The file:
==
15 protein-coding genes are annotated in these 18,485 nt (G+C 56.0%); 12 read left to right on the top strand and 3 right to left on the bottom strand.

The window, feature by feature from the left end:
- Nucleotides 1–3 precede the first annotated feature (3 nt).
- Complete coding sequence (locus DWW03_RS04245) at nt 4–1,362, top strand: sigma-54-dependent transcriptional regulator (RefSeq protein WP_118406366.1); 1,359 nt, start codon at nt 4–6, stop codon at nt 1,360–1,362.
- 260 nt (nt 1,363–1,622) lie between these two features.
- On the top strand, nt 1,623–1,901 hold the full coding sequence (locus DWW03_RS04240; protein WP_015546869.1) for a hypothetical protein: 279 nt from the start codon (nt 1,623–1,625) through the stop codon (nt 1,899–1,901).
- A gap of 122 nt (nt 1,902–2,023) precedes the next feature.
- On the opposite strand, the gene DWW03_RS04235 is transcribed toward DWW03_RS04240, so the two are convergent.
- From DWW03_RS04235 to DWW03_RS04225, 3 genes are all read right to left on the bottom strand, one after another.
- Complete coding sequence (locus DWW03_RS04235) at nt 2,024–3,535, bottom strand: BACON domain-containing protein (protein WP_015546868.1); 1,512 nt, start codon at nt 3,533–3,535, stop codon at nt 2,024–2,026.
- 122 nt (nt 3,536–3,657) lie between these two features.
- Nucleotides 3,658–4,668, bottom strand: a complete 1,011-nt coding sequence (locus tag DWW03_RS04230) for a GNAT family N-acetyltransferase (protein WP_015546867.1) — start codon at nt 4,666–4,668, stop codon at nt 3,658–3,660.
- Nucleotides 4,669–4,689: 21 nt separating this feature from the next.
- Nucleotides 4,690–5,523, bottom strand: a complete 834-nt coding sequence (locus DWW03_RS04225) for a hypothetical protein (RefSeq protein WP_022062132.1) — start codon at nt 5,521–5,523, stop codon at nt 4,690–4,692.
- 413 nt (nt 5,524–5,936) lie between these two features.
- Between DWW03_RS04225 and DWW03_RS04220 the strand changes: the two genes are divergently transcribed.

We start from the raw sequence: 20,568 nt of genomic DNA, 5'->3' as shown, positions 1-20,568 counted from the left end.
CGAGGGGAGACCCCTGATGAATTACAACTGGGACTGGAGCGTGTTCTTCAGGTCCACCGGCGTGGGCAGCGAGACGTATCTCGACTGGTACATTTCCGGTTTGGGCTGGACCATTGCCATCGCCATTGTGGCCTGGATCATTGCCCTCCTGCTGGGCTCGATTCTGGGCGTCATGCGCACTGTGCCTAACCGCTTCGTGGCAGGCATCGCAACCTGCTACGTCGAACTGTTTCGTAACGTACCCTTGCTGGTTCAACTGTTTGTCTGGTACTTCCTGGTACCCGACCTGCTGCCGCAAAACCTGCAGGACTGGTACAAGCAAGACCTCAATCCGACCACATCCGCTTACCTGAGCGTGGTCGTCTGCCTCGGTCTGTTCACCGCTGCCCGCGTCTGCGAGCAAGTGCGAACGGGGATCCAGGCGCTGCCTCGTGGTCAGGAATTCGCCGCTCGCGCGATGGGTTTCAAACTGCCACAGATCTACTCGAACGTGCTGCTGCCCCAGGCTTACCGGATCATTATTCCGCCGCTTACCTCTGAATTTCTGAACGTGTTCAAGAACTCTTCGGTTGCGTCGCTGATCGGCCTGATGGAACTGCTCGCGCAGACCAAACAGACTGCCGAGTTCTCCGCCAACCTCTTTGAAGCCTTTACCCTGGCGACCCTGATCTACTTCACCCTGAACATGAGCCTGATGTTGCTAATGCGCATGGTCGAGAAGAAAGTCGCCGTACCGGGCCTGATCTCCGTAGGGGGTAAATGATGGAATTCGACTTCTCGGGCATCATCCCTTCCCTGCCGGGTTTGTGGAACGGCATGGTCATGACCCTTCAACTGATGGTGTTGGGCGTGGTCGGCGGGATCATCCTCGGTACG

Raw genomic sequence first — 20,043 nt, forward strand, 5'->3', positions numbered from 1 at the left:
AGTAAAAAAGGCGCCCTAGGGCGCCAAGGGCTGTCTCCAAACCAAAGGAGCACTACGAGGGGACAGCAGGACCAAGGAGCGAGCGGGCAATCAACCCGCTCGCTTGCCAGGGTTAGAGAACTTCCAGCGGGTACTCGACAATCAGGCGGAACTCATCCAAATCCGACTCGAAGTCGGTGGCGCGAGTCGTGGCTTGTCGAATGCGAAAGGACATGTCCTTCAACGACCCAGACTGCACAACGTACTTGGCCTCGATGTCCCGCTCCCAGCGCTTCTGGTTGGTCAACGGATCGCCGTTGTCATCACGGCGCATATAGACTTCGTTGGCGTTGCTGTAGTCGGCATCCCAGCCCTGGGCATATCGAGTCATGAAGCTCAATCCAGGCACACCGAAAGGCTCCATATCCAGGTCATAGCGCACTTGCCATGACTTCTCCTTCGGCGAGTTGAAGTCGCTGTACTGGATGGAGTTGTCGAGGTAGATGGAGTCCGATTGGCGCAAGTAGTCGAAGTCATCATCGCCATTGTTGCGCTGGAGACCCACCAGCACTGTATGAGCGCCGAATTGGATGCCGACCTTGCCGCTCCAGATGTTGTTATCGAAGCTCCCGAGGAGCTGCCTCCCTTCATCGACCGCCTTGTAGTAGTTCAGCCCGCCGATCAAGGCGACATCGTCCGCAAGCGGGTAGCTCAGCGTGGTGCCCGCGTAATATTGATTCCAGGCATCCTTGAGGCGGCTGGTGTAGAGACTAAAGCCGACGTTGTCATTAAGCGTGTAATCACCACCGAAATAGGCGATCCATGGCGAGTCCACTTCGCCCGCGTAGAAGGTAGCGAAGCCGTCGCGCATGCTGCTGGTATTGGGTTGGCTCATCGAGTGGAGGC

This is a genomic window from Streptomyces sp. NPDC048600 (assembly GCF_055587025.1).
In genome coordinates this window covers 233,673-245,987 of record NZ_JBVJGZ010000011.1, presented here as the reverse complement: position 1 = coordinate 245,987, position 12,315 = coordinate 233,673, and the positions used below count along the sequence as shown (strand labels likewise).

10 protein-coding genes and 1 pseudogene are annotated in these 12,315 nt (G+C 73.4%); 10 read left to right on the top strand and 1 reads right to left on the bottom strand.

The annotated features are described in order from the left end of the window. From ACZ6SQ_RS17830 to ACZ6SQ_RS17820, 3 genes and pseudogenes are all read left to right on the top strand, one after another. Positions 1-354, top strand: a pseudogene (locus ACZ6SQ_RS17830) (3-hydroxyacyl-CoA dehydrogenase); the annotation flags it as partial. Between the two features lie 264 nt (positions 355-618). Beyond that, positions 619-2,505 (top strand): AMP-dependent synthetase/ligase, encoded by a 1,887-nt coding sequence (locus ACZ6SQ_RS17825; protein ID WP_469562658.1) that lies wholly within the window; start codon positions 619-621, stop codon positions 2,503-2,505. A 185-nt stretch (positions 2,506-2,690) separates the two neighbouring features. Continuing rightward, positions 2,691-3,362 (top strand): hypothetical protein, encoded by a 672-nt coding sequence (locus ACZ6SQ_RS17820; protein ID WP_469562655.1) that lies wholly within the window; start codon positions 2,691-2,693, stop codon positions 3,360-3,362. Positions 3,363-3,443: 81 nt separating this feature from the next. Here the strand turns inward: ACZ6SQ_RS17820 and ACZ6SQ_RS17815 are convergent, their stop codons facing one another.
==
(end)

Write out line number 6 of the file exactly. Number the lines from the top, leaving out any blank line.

- On the top strand, nt 1,623–1,901 hold the full coding sequence (locus DWW03_RS04240; protein WP_015546869.1) for a hypothetical protein: 279 nt from the start codon (nt 1,623–1,625) through the stop codon (nt 1,899–1,901).